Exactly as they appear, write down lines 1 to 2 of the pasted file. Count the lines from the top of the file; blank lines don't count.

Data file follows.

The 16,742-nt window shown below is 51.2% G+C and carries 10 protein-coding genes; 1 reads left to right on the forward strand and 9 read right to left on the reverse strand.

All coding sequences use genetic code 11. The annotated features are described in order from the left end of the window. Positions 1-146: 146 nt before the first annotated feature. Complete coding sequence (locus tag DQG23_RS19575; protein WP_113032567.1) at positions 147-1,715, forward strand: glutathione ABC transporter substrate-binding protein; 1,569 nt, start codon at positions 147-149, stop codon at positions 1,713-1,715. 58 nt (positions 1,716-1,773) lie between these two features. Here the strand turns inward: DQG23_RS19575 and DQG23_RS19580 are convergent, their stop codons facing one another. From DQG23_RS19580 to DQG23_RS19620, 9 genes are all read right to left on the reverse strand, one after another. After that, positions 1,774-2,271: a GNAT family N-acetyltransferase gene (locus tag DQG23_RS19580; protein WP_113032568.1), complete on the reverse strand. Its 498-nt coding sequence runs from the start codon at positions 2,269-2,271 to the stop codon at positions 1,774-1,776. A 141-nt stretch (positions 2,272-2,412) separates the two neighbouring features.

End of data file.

The 16,742-nt window shown below is 51.2% G+C and carries 10 protein-coding genes; 1 reads left to right on the forward strand and 9 read right to left on the reverse strand.

All coding sequences use genetic code 11. The annotated features are described in order from the left end of the window. Positions 1-146: 146 nt before the first annotated feature. Complete coding sequence (locus tag DQG23_RS19575; protein WP_113032567.1) at positions 147-1,715, forward strand: glutathione ABC transporter substrate-binding protein; 1,569 nt, start codon at positions 147-149, stop codon at positions 1,713-1,715. 58 nt (positions 1,716-1,773) lie between these two features. Here the strand turns inward: DQG23_RS19575 and DQG23_RS19580 are convergent, their stop codons facing one another. From DQG23_RS19580 to DQG23_RS19620, 9 genes are all read right to left on the reverse strand, one after another. After that, positions 1,774-2,271: a GNAT family N-acetyltransferase gene (locus tag DQG23_RS19580; protein WP_113032568.1), complete on the reverse strand. Its 498-nt coding sequence runs from the start codon at positions 2,269-2,271 to the stop codon at positions 1,774-1,776. A 141-nt stretch (positions 2,272-2,412) separates the two neighbouring features.